Christine Jones Named as Denzel Chair


Now in its third year, the Denzel Washington Chair in Theater has named its next interdisciplinary chair as set designer Christine Jones, who won the Tony Award for “American Idiot” and designed the set for Tony Award-winning musical “Spring Awakening.”

Jones will be teaching a course called “A Master Class in Design,” a class in which she will instruct students about set design. “She will be talking about design in broader terms too,” Matthew Maguire, Fordham theater department director, said. “Design for playwrights, design for directors, how directors and designers collaborate, how a costume designer collaborates with actors and how a set designer works with a technical director.”

In 2011, one of Fordham College at Lincoln Center (FCLC)’s most famous alumni Denzel Washington worked with the administration in creating the Denzel Washington Chair in Theater, donating $2 million to endow it.

However, Washington’s gifts did not end there—he also agreed to add a merit scholarship of $250,000 for an undergraduate student in the theatre program at Fordham. The first scholarship recipient was announced in 2012.

This gift enables Fordham to bring in luminaries of different disciplines into the department every year. In the past two years, Tony Award-winning actress Phylicia Rashad and Tony-nominated actor Joe Morton have taught and mentored students of the theater program. Both instructed a course called “Creating a Character,” which trains the students to develop distinct characterization within an advanced scene study.

“Denzel was very supportive of each of our first two selections Phylicia Rashad and Joe Morton,” Maguire said. This is the first year that the theatre department will diverge from an actor in the chair’s position. “We continue to get a fresh perspective from professionals about our program,” Maguire said.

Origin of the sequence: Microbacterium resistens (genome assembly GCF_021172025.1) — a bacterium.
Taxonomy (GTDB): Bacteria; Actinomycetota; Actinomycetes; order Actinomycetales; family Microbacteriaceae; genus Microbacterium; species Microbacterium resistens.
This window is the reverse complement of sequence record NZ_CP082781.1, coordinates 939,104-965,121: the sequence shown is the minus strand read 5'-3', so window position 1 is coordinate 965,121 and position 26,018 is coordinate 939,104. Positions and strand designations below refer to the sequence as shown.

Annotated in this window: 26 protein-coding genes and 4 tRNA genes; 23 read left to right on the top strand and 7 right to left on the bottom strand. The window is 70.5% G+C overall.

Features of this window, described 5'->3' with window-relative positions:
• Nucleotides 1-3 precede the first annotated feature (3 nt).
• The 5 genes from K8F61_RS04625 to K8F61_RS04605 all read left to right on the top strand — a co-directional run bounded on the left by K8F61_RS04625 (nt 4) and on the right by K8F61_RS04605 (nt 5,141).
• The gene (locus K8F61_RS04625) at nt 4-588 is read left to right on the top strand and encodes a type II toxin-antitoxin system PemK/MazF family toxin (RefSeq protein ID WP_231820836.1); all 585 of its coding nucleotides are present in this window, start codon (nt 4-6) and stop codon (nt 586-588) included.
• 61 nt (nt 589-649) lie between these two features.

Washington discussed his ideas and plans for the chair when Dean of FCLC Rev. Robert R. Grimes, S.J., Fordham President the Rev. Joseph McShane, S.J., Vice President of Development Roger Milici and Maguire all sat down with Washington for hours at a theatre in Beverly Hills in February, 2011.

Maguire said Washington’s idea was to shift the nature of the endowed chair. “My initial pitch was that it would be an endowed chair in acting but Denzel said, ‘Why don’t we create an interdisciplinary chair so that it’d also be for playwrights, designers and directors?’,”Maguire said.

Maguire agreed with the idea. “It’s great because collaboration is the core of our approach to making theater,” he said.

According to Maguire, one of the goals of the theatre department is to bring in a slightly different profile for each of the disciplines. However, the department stresses the importance of acting credentials, namely, “for the person to have a very high-profile in film and television but who also consistently works on stage and returns to the stage,” Maguire said.

Maguire explained that the theatre faculty has come to a consensus that there is no application process for students who receive the scholarship, but that Washington has made a couple of requests in regard to the set up of the scholarship. “For example, he would like if we accept somebody from Mount Vernon, New York—that’s his hometown so that’s pretty special,” Maguire said jokingly.

Nevertheless, Maguire also said that Washington has left the decision of the scholarship as well as the final selection of the endowed chair entirely up to the faculty and he does not require final approval.

When working with theater professionals, Maguire said, “Be fearless and be curious. Ask every question and jump over the bar even if you don’t know what’s on the other side.”